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Circulation. 2010 Mar 2;121(8):1014-21. doi: 10.1161/CIRCULATIONAHA.109.900357. Epub 2010 Feb 16.

Vascular inflammation in obesity and sleep apnea.

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  • 1Columbia University College of Physicians and Surgeons, Division of Pulmonary, Allergy, and Critical Care Medicine, PH8 Center, Room 101, 630 W 168th St, New York, NY 10032, USA.



Unrecognized obstructive sleep apnea (OSA) is highly prevalent in obesity. Both obesity and OSA are associated with vascular endothelial inflammation and increased risk for cardiovascular diseases. We investigated directly whether the endothelial alterations that are attributed commonly to obesity are in fact related to OSA.


Seventy-one subjects with a body mass index ranging from normal to obese underwent attended polysomnography. To assess vascular inflammation and oxidative stress directly, we quantified the expression of nuclear factor-kappaB and nitrotyrosine by immunofluorescence in freshly harvested venous endothelial cells. To evaluate basal endothelial nitric oxide (NO) production and activity, we quantified the expression of endothelial NO synthase (eNOS) and phosphorylated eNOS. Vascular reactivity was measured by brachial artery flow-mediated dilation. Expression of eNOS and phosphorylated eNOS and flow-mediated dilation were significantly lower, whereas expression of nitrotyrosine was significantly greater in OSA patients (n=38) than in OSA-free subjects (n=33) regardless of central adiposity. Expression of nuclear factor-kappaB was greater in obese OSA patients than in obese OSA-free subjects (P=0.004). Protein expression and flow-mediated dilation were not significantly affected by increasing body mass index or central obesity in OSA patients and in OSA-free subjects. After 4 weeks of continuous positive airway pressure therapy, flow-mediated dilation and expression of eNOS and phosphorylated eNOS significantly increased whereas expression of nitrotyrosine and nuclear factor-kappaB significantly decreased in OSA patients who adhered to continuous positive airway pressure >/=4 hours daily.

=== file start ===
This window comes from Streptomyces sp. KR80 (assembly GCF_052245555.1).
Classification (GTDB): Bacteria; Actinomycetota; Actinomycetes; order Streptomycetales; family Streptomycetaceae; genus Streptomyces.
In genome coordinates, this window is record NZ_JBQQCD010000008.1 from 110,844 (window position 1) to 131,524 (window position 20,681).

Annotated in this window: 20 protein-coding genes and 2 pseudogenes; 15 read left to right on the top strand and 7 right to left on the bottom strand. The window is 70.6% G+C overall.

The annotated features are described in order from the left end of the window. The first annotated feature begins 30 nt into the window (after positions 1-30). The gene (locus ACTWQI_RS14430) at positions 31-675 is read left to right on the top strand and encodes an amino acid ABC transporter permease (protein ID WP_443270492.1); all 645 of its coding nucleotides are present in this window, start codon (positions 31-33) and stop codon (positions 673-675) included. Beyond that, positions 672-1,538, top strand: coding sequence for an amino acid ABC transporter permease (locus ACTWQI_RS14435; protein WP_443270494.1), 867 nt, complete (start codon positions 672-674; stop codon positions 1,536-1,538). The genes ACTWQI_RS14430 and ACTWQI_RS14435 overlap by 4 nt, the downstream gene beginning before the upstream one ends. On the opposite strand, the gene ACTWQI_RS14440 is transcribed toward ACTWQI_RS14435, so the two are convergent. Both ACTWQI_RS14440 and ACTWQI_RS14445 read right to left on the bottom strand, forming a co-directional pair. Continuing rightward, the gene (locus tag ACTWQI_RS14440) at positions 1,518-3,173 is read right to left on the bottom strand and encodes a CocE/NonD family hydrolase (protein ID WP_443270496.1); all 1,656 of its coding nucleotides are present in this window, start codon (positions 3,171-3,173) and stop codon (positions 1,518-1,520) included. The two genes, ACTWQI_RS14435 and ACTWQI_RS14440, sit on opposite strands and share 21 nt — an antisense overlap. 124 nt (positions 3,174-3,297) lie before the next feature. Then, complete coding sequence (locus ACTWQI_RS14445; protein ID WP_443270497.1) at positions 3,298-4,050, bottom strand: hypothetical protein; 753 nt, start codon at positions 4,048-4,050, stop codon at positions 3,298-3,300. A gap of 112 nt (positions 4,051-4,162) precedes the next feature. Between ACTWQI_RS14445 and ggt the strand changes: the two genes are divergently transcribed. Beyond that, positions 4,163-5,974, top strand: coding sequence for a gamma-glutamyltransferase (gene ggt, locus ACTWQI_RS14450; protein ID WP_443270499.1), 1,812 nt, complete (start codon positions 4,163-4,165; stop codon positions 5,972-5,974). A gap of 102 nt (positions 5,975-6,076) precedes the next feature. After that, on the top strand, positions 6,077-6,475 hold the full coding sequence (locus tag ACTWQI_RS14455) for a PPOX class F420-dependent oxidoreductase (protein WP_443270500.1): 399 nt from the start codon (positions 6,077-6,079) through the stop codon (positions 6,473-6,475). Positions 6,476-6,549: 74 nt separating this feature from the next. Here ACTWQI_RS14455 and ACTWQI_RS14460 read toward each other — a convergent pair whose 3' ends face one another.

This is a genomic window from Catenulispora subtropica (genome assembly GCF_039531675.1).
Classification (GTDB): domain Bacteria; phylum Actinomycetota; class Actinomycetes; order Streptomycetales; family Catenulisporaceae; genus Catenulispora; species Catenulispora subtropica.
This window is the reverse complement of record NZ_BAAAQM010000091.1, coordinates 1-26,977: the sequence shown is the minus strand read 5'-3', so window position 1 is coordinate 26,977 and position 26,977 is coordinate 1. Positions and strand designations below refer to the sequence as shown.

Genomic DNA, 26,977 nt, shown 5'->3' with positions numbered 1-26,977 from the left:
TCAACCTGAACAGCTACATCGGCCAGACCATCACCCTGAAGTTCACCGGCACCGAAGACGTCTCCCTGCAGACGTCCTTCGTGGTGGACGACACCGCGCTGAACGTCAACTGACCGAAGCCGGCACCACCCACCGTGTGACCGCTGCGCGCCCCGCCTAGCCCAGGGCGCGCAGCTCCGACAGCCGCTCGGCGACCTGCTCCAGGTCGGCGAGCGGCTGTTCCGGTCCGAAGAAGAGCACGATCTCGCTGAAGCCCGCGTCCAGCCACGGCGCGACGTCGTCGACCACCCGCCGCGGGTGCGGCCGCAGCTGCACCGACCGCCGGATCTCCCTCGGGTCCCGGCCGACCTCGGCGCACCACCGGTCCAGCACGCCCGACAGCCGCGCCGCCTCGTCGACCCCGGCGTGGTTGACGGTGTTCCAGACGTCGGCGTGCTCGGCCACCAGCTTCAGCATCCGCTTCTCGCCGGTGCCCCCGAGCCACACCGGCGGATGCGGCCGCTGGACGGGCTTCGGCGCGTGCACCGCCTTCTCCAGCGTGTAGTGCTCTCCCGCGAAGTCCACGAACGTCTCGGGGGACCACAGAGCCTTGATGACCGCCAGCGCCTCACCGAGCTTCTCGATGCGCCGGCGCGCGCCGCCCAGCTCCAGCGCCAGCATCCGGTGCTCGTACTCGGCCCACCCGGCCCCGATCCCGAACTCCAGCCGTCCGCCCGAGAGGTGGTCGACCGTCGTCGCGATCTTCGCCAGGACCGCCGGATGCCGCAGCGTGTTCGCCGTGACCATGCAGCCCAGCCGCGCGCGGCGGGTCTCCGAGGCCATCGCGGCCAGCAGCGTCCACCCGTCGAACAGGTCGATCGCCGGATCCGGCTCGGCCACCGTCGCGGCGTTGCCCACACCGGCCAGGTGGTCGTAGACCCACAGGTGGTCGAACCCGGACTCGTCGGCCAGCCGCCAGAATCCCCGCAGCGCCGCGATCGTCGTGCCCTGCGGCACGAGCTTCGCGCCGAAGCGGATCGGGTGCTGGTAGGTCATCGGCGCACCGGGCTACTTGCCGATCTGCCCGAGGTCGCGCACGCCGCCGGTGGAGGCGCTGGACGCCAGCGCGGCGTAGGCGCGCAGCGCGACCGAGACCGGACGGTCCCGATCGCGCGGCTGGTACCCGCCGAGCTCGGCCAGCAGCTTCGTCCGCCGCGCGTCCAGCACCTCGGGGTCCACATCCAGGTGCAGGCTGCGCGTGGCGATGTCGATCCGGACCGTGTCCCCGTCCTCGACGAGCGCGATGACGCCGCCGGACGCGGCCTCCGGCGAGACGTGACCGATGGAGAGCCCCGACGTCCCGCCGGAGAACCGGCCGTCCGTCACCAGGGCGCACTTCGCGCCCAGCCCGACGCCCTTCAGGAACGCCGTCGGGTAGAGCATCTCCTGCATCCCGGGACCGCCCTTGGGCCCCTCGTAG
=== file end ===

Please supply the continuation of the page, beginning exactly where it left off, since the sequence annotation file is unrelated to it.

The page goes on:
Untreated OSA rather than obesity is a major determinant of vascular endothelial dysfunction, inflammation, and elevated oxidative stress in obese patients.

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